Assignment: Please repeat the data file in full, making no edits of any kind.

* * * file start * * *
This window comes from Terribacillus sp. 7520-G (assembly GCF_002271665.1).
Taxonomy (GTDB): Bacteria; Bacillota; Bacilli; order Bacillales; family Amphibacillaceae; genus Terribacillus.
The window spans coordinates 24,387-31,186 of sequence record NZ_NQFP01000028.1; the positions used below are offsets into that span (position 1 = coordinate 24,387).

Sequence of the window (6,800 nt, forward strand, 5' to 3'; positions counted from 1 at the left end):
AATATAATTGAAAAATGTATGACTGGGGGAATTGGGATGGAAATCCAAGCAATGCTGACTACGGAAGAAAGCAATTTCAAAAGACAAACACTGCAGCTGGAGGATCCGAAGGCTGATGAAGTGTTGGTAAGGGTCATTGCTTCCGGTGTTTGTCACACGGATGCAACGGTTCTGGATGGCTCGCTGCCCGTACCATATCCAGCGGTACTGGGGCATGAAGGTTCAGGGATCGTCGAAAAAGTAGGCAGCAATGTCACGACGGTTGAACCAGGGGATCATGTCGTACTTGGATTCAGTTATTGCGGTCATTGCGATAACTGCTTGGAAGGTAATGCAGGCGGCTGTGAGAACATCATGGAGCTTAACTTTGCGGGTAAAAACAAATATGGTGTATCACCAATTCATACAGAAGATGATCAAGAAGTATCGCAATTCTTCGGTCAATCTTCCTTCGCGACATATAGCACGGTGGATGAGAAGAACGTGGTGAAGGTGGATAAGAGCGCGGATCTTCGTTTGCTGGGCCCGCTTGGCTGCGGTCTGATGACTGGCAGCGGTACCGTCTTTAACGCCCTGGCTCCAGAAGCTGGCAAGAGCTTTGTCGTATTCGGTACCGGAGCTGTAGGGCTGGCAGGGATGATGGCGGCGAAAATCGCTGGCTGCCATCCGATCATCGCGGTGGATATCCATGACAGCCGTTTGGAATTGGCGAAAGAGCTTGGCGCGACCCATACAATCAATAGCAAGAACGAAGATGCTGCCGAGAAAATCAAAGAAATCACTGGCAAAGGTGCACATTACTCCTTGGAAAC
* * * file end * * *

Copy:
This window comes from Terribacillus sp. 7520-G (assembly GCF_002271665.1).
Taxonomy (GTDB): Bacteria; Bacillota; Bacilli; order Bacillales; family Amphibacillaceae; genus Terribacillus.
The window spans coordinates 24,387-31,186 of sequence record NZ_NQFP01000028.1; the positions used below are offsets into that span (position 1 = coordinate 24,387).

Sequence of the window (6,800 nt, forward strand, 5' to 3'; positions counted from 1 at the left end):
AATATAATTGAAAAATGTATGACTGGGGGAATTGGGATGGAAATCCAAGCAATGCTGACTACGGAAGAAAGCAATTTCAAAAGACAAACACTGCAGCTGGAGGATCCGAAGGCTGATGAAGTGTTGGTAAGGGTCATTGCTTCCGGTGTTTGTCACACGGATGCAACGGTTCTGGATGGCTCGCTGCCCGTACCATATCCAGCGGTACTGGGGCATGAAGGTTCAGGGATCGTCGAAAAAGTAGGCAGCAATGTCACGACGGTTGAACCAGGGGATCATGTCGTACTTGGATTCAGTTATTGCGGTCATTGCGATAACTGCTTGGAAGGTAATGCAGGCGGCTGTGAGAACATCATGGAGCTTAACTTTGCGGGTAAAAACAAATATGGTGTATCACCAATTCATACAGAAGATGATCAAGAAGTATCGCAATTCTTCGGTCAATCTTCCTTCGCGACATATAGCACGGTGGATGAGAAGAACGTGGTGAAGGTGGATAAGAGCGCGGATCTTCGTTTGCTGGGCCCGCTTGGCTGCGGTCTGATGACTGGCAGCGGTACCGTCTTTAACGCCCTGGCTCCAGAAGCTGGCAAGAGCTTTGTCGTATTCGGTACCGGAGCTGTAGGGCTGGCAGGGATGATGGCGGCGAAAATCGCTGGCTGCCATCCGATCATCGCGGTGGATATCCATGACAGCCGTTTGGAATTGGCGAAAGAGCTTGGCGCGACCCATACAATCAATAGCAAGAACGAAGATGCTGCCGAGAAAATCAAAGAAATCACTGGCAAAGGTGCACATTACTCCTTGGAAAC